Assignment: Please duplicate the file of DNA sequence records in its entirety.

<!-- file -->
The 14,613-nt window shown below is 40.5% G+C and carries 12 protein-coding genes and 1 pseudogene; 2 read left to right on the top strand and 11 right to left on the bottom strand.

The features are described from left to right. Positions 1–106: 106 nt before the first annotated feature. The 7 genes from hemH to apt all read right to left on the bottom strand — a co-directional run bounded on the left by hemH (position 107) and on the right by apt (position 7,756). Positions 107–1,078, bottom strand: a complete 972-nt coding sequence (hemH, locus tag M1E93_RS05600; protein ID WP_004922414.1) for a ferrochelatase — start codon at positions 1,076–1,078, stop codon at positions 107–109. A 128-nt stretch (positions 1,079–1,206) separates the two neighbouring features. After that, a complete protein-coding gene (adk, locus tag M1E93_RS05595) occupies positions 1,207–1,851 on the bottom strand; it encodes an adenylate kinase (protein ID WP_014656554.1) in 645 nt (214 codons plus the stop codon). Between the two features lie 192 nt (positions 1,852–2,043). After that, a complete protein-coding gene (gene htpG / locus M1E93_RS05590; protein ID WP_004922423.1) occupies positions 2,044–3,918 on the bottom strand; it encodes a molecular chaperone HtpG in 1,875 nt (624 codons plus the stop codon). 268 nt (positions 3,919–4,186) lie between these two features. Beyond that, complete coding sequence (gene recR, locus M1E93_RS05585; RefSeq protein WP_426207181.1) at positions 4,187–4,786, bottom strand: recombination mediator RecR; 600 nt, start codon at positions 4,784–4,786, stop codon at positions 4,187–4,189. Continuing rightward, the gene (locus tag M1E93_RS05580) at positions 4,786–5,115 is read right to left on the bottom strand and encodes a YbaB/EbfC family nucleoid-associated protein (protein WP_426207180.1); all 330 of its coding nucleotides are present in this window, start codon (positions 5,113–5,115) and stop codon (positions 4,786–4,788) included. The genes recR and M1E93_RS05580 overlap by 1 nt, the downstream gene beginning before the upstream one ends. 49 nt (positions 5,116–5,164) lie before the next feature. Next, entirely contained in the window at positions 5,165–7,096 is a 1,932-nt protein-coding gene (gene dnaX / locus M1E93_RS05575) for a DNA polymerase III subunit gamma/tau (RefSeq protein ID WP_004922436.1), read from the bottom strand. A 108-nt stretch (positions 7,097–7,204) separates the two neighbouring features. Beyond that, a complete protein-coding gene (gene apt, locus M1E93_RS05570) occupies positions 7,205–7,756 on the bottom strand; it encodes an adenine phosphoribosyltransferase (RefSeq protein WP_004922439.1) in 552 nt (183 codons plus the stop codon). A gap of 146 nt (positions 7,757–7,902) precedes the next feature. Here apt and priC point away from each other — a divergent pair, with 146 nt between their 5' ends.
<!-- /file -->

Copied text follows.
The 14,613-nt window shown below is 40.5% G+C and carries 12 protein-coding genes and 1 pseudogene; 2 read left to right on the top strand and 11 right to left on the bottom strand.

The features are described from left to right. Positions 1–106: 106 nt before the first annotated feature. The 7 genes from hemH to apt all read right to left on the bottom strand — a co-directional run bounded on the left by hemH (position 107) and on the right by apt (position 7,756). Positions 107–1,078, bottom strand: a complete 972-nt coding sequence (hemH, locus tag M1E93_RS05600; protein ID WP_004922414.1) for a ferrochelatase — start codon at positions 1,076–1,078, stop codon at positions 107–109. A 128-nt stretch (positions 1,079–1,206) separates the two neighbouring features. After that, a complete protein-coding gene (adk, locus tag M1E93_RS05595) occupies positions 1,207–1,851 on the bottom strand; it encodes an adenylate kinase (protein ID WP_014656554.1) in 645 nt (214 codons plus the stop codon). Between the two features lie 192 nt (positions 1,852–2,043). After that, a complete protein-coding gene (gene htpG / locus M1E93_RS05590; protein ID WP_004922423.1) occupies positions 2,044–3,918 on the bottom strand; it encodes a molecular chaperone HtpG in 1,875 nt (624 codons plus the stop codon). 268 nt (positions 3,919–4,186) lie between these two features. Beyond that, complete coding sequence (gene recR, locus M1E93_RS05585; RefSeq protein WP_426207181.1) at positions 4,187–4,786, bottom strand: recombination mediator RecR; 600 nt, start codon at positions 4,784–4,786, stop codon at positions 4,187–4,189. Continuing rightward, the gene (locus tag M1E93_RS05580) at positions 4,786–5,115 is read right to left on the bottom strand and encodes a YbaB/EbfC family nucleoid-associated protein (protein WP_426207180.1); all 330 of its coding nucleotides are present in this window, start codon (positions 5,113–5,115) and stop codon (positions 4,786–4,788) included. The genes recR and M1E93_RS05580 overlap by 1 nt, the downstream gene beginning before the upstream one ends. 49 nt (positions 5,116–5,164) lie before the next feature. Next, entirely contained in the window at positions 5,165–7,096 is a 1,932-nt protein-coding gene (gene dnaX / locus M1E93_RS05575) for a DNA polymerase III subunit gamma/tau (RefSeq protein ID WP_004922436.1), read from the bottom strand. A 108-nt stretch (positions 7,097–7,204) separates the two neighbouring features. Beyond that, a complete protein-coding gene (gene apt, locus M1E93_RS05570) occupies positions 7,205–7,756 on the bottom strand; it encodes an adenine phosphoribosyltransferase (RefSeq protein WP_004922439.1) in 552 nt (183 codons plus the stop codon). A gap of 146 nt (positions 7,757–7,902) precedes the next feature. Here apt and priC point away from each other — a divergent pair, with 146 nt between their 5' ends.